What are the benefits to being openly supportive of the LGBTQ+ community?
You get a second family. The LGBTQ+ community receives so much hate every day because we aren’t afraid to be ourselves and we want everyone to feel they have support. So, for someone to be an ally they literally have an army of people in their corner no matter what. 

Do you have any thoughts on how employers can better support the LGBTQ+ community? 
Personally, I think it would be wonderful to see LGC in the pride parade. To show that they support the LGBTQ+ community as well as the many people apart of the community that work for the organization.  

Name: Brianna Whitney
Position: Executive Recruiter 

About Brianna
Hi I’m Bri (she/her), an Executive Recruiter on the Perm Team! I’m 27 and have been out as a lesbian since I was 21 years old. I have been with my girlfriend Kennedy for almost 5 years now, and we live in Columbus with our pup and 3 cats. We both grew up in the same small town and reconnected after high school. I probably would have never been able to come out if I hadn’t moved to Columbus. I met some of my best friends in the community who supported me and gave me a safe space to be myself which was crucial in me coming to terms with my sexuality.   

What does Pride month mean to you?
To me, pride month is a time to respect the history of our community and the struggles that we have gone through and are still experiencing to this day. The parade and festival held every year is a place for us to come together, to take up space unapologetically, and to tell the world that its okay to be queer, its okay to be YOURSELF, and we don’t feel any shame around who we are.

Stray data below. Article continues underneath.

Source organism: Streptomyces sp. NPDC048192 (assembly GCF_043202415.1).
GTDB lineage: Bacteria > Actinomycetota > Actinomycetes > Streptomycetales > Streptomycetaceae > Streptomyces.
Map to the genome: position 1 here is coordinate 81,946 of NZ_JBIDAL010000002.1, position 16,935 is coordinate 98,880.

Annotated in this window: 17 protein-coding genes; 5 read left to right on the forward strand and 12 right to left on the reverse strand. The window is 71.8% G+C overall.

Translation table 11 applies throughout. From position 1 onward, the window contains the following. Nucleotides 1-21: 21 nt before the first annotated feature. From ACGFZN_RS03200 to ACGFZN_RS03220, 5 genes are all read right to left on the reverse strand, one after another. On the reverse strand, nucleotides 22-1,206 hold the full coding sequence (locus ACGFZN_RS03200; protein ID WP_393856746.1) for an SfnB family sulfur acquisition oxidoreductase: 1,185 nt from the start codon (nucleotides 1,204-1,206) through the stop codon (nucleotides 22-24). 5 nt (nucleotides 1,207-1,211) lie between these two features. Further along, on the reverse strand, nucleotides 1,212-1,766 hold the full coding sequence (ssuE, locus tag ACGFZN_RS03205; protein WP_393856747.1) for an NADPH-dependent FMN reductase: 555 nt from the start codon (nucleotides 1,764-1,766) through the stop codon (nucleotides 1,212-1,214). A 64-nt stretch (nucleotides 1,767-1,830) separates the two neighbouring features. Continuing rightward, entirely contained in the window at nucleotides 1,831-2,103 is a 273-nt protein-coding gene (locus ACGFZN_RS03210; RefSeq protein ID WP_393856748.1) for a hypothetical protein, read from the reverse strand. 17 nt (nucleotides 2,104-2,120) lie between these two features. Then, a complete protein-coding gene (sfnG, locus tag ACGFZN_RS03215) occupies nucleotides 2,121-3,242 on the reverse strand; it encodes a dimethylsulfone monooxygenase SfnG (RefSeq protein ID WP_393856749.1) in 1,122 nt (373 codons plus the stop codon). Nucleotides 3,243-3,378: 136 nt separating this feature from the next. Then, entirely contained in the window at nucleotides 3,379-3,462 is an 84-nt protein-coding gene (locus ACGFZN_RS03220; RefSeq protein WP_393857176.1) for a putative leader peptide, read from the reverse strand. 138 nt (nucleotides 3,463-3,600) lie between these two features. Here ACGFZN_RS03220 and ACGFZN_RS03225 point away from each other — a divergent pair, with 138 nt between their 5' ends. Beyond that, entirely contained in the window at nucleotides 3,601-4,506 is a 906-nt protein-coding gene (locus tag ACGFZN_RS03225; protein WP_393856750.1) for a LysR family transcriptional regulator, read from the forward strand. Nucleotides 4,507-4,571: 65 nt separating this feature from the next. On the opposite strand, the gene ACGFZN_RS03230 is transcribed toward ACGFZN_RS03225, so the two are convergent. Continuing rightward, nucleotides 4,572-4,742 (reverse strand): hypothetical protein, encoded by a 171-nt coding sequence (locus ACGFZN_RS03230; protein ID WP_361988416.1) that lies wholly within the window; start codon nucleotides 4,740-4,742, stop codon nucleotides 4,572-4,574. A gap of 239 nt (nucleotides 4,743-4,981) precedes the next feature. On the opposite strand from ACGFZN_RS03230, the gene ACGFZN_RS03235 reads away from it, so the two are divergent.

What are the benefits to being openly supportive of the LGBTQ+ community?
It lets people know that they have a safe person to come to if they are struggling, and that they are not alone. I recently read something that said “I display pride flags so the family across the street knows they are safe, the couple in the restaurant knows they aren’t alone, the boy who sees me notice him looking at dresses knows I won’t judge. I wear pride so they don’t have to hide” and that is really the best way to put it. 

Do you have any thoughts on how employers can better support the LGBTQ+ community?
The little things matter. Something as simple as putting your pronouns in your signatures, recognizing pride month as a company, and making sure that employees feel safe to talk about their partner and be themselves. Having a LGBTQ+ group where the employees can come together and present ideas for inclusion/representation within the company. I’m very thankful I have always felt safe to be myself at LGC and have never feared judgment or exclusion.  

Celebrating pride at work can make a huge difference in employees perception of their workplace. Not only that, but being inclusive furthers DE&I initiatives which can impact your recruiting efforts. When you consider celebrating pride at work, use our employees feedback to help shape your plan.